UN helicopters attack Ugandan rebels in DR Congo



UN helicopter gunships on Friday attacked Ugandan rebels active in the Democratic Republic of Congo’s volatile east, inflicting casualties, a senior UN official said.

Jean Baillaud, the deputy military chief of the UN peacekeeping mission in DRC known by its French acronym MONUSCO, said the operation was being conducted jointly with Congolese troops.

“Our combat helicopters have inflicted losses in the ranks of the ADF (Allied Democratic Forces) and the operations are continuing,” he said.

It was the first time that the UN mission had engaged in military cooperation with the Congolese since February, when it was suspended after DRC authorities named two generals accused of gross human rights abuses to oversee joint operations.

“MONUSCO attacked the ADF with combat helicopters in the depths of Semuliki”, a village near the Ugandan border, Congolese military spokesman Mak Hazukay said.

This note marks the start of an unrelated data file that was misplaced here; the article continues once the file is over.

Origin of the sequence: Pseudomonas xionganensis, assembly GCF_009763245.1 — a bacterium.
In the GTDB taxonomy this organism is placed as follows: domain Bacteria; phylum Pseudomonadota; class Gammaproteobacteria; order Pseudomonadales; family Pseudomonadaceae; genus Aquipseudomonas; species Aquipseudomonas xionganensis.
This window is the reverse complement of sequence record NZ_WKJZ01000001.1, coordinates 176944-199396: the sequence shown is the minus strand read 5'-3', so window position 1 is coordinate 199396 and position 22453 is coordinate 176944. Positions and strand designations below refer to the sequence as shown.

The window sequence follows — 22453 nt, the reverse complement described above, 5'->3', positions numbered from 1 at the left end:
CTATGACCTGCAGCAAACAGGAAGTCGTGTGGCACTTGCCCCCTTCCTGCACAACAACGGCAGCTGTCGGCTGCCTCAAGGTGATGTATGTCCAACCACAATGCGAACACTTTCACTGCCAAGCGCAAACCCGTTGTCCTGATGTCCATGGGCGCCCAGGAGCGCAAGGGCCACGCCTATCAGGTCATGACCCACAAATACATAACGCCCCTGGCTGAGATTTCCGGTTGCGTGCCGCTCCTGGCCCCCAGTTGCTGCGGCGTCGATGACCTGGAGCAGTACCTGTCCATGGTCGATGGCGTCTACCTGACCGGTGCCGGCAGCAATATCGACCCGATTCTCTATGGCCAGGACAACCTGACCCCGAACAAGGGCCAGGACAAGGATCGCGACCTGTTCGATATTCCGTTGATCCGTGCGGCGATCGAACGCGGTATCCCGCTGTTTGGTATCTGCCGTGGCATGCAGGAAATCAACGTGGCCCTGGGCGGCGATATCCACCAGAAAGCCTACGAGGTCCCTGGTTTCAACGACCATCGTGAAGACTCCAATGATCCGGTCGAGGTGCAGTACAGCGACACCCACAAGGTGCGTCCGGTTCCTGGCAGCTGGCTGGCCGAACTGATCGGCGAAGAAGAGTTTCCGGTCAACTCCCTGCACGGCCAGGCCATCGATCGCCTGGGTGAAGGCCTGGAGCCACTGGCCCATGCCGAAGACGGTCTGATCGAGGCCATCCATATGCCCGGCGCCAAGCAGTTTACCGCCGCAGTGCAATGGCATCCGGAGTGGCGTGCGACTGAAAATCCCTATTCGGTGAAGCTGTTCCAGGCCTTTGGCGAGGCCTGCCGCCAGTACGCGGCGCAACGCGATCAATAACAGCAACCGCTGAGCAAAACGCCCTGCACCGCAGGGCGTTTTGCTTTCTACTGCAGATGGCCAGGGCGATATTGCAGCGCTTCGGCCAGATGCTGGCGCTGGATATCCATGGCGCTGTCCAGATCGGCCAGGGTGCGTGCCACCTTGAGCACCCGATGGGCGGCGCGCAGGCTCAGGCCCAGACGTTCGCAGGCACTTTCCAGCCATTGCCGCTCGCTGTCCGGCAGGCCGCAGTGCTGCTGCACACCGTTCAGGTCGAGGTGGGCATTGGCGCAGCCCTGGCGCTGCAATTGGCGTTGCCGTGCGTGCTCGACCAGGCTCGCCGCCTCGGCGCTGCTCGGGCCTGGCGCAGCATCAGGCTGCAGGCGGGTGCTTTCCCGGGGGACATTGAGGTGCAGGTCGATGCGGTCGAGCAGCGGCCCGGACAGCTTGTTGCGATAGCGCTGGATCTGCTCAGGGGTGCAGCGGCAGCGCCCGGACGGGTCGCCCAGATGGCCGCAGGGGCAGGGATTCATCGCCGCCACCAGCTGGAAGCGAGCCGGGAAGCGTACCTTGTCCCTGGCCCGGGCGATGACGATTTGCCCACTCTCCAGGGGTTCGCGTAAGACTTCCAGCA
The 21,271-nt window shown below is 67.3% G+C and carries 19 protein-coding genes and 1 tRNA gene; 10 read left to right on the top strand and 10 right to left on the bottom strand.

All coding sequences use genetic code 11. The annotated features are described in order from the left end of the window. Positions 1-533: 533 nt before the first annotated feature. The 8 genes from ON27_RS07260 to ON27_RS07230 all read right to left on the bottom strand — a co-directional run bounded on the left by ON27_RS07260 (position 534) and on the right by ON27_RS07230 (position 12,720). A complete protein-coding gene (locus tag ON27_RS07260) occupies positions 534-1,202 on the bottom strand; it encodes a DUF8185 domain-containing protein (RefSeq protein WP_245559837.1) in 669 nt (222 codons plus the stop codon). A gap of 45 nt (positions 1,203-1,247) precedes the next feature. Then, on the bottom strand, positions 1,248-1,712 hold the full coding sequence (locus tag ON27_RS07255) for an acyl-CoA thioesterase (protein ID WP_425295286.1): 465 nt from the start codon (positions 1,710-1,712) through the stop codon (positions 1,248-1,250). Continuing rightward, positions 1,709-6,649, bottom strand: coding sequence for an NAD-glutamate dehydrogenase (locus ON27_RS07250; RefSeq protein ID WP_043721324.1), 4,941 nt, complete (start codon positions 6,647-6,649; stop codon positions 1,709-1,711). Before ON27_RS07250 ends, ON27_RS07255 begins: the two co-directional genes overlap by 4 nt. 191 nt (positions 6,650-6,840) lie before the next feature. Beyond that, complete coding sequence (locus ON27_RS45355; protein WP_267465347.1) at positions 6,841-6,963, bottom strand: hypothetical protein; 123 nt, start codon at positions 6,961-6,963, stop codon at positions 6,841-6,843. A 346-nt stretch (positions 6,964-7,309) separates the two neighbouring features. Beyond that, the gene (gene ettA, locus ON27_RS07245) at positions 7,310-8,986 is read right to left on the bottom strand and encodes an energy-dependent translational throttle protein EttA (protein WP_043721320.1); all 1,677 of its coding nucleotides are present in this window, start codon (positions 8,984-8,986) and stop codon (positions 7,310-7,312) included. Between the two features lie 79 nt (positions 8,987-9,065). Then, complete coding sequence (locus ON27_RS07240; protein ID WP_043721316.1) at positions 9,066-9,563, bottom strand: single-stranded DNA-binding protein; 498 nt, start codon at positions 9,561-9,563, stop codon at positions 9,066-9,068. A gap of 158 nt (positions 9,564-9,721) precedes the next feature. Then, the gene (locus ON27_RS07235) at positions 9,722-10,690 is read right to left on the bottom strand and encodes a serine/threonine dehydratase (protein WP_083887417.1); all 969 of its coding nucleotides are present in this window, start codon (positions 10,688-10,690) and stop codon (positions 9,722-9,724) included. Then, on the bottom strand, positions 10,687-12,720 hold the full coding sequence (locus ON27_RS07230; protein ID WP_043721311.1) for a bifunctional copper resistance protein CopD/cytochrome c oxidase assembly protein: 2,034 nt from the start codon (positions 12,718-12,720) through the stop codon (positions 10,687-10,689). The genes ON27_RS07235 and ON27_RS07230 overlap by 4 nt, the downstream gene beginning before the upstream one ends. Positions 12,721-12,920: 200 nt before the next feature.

The ADF launched a rebellion against Uganda’s President Yoweri Museveni more than 20 years ago, but were forced to pull back into the DRC.

Active in the east since 1995, the movement is accused of serious and repeated human rights violations while financing its activities by trafficking in tropical timber.

The United Nations, which maintains a peacekeeping mission of almost 20,000 troops and police in the vast central African country, accuses the ADF of killing more than 500 civilians in massacres and attacks in DR Congo’s Beni territory and the Ituri region since October 2014.

Since last September, ADF forces have been blamed for a series of attacks with automatic weapons on National Highway 4, between Beni and the frontier with Ituri province to the north.

The rebels have targeted civilian vehicles and passersby as well as army outposts.

Like the rest of eastern DRC, the Beni region has been torn by conflict for more than 20 years.

The fighting is fuelled by ethnic differences and claims to land, along with bids for control over valuable natural resources and rivalry between regional powers.

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